without requiring X to do BIER forwarding, it should work.

   Additionally, the helper BRFx can be a transit helper, i.e., it has
   other connections (instead of being a stub helper that is only

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   connected to X), as long as BFRx won't send BIER packets tunneled to
   it back towards the tunnel ingress.  Figure 3 below is a simple case:

                                 ------ BFR2 ------- BFER2
         BFER1 ---  BFR1 ---- X ------- BFR3 ------- BFER3
                            BFRx ------ BFR4 ------- BFER4
                                 ------ BFR5 ------- BFER5

                      Figure 3: A Safe Transit Helper

   In the example of Figure 4, there is a connection between BFR1 and
   BFRx.  If the link metrics are all 1 on the three sides of
   BFR1-X-BFRx triangle, loop won't happen but if the BFRx-X metric is 3
   while other two sides of the triangle has metric 1 then BFRx will
   send BIER packets tunneled to it from BFR1 back to BFR1, causing a

                              ------ BFR2 ------- BFER2
      BFER1 ---  BFR1 ---- X ------- BFR3 ------- BFER3
                   \      / \  .........
                    \    /   \
                      BFRx    ------ BFRn ------- BFERn

                   Figure 4: Potential looping situation

   This can easily be prevented if BFR1 does an SPF calculation with the
   helper BFRx as the root.  For any BFERn reached via X from BFR1, if
   BFRx's SPF path to BFERn includes BFR1 then BFR1 must not use the
   helper.  Instead, BFR1 must directly tunnel packets for BFERn to X's
   BFR (grand-)child on BFR1's SPF path to BFERn, per section 6.9 of

   Notice that this SPF calculation on BFR1 with BFRx as the root is not
   different from the SPF done for a neighbor as part of Loop-Free
   Alternate (LFA) calculation.  In fact, BFR1 tunneling packets to X's
   helper is not different from sending packets to a LFA backup.

   Also notice that, instead of a dedicated helper BFRx, any one or
   multiple ones of BFR2..N can also be the helper (as long as the
   connection between that BFR and X has enough bandwidth for
   replication to multiple helpers through X).  To allow multiple

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   helpers to help the same non-BFR, the "I am X's helper" advertisement
   carries a priority.  BFR1 will choose the helper advertising the
   highest priority among those satisfying the loop-free condition
   described above.  When there are multiple helpers advertising the
   same priority and satisfying the loop-free condition, any one or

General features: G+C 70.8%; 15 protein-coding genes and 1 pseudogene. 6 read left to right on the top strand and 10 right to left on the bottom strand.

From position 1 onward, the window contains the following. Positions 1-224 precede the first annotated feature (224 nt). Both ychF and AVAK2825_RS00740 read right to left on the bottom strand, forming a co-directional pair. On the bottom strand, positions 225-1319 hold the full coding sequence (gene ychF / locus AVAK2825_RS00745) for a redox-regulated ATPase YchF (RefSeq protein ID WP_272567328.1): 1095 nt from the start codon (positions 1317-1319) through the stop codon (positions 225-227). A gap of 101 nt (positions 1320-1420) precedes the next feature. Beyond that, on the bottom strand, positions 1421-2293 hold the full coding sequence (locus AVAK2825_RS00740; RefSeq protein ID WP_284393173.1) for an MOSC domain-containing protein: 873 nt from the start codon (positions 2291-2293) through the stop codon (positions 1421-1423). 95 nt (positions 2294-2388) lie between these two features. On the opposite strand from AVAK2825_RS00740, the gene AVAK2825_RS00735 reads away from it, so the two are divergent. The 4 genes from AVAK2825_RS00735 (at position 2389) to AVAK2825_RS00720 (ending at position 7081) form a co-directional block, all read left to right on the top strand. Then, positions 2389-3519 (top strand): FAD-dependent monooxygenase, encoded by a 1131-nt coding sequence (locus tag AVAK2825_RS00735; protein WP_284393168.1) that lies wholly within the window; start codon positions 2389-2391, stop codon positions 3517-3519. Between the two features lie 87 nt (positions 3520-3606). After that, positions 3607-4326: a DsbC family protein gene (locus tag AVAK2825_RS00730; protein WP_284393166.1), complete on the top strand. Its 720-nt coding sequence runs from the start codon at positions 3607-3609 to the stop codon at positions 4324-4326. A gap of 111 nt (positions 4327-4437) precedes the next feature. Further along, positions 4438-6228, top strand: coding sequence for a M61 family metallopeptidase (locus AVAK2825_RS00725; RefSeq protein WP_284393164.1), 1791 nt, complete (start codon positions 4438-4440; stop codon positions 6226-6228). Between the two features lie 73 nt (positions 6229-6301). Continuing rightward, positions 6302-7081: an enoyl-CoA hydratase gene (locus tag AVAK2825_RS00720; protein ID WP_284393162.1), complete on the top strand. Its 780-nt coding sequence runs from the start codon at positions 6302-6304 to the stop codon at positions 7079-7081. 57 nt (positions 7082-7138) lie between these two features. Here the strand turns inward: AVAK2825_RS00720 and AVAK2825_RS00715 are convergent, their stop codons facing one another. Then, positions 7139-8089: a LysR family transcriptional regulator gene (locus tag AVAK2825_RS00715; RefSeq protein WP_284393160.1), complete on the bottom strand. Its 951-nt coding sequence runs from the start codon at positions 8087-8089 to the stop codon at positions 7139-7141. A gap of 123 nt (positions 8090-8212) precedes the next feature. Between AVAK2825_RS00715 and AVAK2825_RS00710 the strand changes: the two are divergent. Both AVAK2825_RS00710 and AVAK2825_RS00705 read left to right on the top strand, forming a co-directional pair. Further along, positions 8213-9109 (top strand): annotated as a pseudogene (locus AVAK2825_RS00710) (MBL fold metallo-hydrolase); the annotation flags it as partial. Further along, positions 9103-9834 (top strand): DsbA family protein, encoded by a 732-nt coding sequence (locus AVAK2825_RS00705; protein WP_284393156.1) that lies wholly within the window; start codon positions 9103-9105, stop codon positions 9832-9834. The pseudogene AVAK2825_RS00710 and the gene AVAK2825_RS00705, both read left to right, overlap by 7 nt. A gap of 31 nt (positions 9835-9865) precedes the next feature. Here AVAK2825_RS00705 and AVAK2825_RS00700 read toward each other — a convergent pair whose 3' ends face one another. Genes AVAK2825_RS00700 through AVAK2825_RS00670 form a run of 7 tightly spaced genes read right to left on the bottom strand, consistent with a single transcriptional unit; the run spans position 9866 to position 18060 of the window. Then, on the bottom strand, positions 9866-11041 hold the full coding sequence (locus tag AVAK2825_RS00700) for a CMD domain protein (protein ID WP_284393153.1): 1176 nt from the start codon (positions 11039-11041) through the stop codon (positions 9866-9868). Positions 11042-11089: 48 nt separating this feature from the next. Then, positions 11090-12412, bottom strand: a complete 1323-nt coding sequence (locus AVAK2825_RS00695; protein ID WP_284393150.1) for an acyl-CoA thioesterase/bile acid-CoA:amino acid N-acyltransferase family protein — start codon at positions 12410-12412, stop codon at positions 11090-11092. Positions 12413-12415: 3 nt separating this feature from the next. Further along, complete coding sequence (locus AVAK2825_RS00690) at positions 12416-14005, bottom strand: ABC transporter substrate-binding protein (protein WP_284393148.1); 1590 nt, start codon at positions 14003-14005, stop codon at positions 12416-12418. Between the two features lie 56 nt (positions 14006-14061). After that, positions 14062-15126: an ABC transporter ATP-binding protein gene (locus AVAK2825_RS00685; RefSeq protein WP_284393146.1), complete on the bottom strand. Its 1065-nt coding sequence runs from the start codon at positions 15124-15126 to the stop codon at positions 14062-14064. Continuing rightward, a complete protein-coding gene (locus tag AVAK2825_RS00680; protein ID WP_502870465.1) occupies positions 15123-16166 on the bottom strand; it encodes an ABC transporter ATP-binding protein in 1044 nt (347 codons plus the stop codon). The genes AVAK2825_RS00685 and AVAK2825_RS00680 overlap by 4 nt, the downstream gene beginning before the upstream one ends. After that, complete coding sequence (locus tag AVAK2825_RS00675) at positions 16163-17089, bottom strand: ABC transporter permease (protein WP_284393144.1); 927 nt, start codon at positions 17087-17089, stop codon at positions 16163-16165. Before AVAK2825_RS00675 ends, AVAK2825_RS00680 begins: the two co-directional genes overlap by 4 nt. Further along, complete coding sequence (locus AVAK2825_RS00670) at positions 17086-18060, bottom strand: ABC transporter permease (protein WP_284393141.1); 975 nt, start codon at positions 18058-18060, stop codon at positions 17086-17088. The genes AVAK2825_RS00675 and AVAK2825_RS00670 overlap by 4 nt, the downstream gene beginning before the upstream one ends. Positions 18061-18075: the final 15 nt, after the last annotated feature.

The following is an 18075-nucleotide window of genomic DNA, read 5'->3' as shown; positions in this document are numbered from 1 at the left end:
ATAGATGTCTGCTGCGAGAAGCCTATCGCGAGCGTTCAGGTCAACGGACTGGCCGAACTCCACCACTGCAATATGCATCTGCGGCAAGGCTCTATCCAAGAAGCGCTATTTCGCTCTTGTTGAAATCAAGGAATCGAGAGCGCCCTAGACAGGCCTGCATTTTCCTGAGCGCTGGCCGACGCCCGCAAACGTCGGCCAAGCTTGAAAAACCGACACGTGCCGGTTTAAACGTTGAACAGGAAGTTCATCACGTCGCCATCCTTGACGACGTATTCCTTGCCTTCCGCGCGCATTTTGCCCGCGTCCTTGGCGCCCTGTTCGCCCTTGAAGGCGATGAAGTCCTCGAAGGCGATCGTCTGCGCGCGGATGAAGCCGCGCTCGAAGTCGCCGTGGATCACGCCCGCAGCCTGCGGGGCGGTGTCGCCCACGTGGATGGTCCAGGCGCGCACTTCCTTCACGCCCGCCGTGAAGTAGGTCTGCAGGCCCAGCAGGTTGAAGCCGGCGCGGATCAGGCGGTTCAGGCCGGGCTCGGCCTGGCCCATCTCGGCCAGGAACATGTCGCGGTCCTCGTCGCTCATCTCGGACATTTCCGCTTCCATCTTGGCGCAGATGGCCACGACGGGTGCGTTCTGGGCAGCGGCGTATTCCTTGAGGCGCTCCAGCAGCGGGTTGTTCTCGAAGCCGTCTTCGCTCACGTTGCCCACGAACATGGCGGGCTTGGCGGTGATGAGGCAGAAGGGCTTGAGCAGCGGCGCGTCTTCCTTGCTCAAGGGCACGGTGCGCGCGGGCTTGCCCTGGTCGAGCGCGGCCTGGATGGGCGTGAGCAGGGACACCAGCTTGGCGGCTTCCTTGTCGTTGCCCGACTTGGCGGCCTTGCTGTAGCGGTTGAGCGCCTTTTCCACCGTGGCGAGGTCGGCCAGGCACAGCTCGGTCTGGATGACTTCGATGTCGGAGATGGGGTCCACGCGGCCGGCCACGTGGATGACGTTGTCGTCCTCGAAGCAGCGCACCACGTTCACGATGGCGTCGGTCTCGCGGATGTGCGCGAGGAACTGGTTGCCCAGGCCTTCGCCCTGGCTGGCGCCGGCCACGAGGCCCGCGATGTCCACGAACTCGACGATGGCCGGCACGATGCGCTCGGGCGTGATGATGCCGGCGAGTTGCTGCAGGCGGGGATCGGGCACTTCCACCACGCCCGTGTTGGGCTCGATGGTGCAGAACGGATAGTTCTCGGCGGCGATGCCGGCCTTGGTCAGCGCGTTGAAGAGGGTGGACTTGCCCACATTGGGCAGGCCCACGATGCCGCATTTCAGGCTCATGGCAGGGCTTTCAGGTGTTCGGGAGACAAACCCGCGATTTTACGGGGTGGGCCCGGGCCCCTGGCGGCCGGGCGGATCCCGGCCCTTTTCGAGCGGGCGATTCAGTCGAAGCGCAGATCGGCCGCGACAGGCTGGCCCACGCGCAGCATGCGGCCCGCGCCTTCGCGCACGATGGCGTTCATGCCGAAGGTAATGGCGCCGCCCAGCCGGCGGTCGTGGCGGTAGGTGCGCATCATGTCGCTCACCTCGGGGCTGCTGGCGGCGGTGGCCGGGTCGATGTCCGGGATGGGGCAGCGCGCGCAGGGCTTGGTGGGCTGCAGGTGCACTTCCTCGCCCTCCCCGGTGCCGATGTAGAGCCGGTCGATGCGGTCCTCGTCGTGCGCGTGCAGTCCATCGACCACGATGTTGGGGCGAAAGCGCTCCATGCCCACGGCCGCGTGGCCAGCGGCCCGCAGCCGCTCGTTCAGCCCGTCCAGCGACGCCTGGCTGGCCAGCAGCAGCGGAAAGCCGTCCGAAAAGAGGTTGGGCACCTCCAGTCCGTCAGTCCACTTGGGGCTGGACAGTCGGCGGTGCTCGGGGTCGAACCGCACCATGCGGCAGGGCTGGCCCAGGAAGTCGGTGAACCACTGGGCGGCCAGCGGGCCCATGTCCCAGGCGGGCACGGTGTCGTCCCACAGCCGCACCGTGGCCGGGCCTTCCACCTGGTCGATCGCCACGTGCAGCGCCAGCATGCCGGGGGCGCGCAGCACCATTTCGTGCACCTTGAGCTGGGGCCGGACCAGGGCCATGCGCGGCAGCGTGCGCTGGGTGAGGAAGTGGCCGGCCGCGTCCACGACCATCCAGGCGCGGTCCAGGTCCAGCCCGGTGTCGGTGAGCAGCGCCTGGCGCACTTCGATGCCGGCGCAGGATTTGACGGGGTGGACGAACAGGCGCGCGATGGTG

multiple ones could be used solely at the discretion of BFR1.
   However, if multiple ones are used, it means that multiple copies may
   be tunneled through X.

   The situation in Figure 5 where a helper BFRxy helps two different
   non-BFRs X and Y also works.  It's just a special situation of a
   transit helper.

                              ----- BFR2 ------- BFER2
                          X ------- BFR3 ------- BFER3
                        / | \
                      /    \  ----- BFR4 ------- BFER4
                    /       \
          BFER1 -- BFR1      BFRxy ------------- BFERxy
                    \       /
                      \    /  ----- BFR5 ------- BFER5
                        \ | /
                          Y ------- BFR6 ------- BFER6
                              ----- BFRn ------- BFERn

                 Figure 5: One Helper for multiple helped

3.  Specification

   The procedures in this document apply when a BFRx is tethered to a
   BIER incapable router X as X's helper for BIER forwarding.

3.1.  IGP Signaling

   Suppose that the BIER domain uses BIER signaling extensions to ISIS
   [RFC8401] or OSPF [RFC8444].  The helper node (BFRx) MUST advertise
   one or more BIER Helped Node sub-sub-TLVs (one for each helped node).
   The value is BIER prefix of the helped node (X) followed by a one-
   octet priority field, and one-octet reserved field.  The length is 6
   for IPv4 and 18 for IPv6 respectively.

   The post-SPF processing procedures in Section 6.9 of the BIER
   architecture specification [RFC8279] are modified as following for
   BIER tethering purpose.

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   At step 2, the removed node is added to an ordered list maintained
   with each child that replaces the node.  If the removed node already
   has a non-empty list maintained with itself, add the removed node to
   the tail of the list and copy the list to each child.

   At the end, the calculating node BFR-B would use a unicast tunnel to
   reach next hop BFRs for some BFERs.  The next hop BFR has an ordered
   list created at step 2 above, recording each BIER incapable node
   replaced by their children along the way.  For a particular BFER to
   be reached via a tunnel to the next hop BFR, additional procedures
   are performed as following.

   o  Starting with the first node in the ordered list of incapable
      nodes, say N1, check if there is one or more helper nodes for N1.
      If not, go the next node in the list.

   o  Order all the helper nodes of N1 based descending (priority, BIER
      prefix).  Starting with the first one, say H1, check if BFR-B
      could use H1 as LFA next hop to reach the BFER.  If yes, H1 is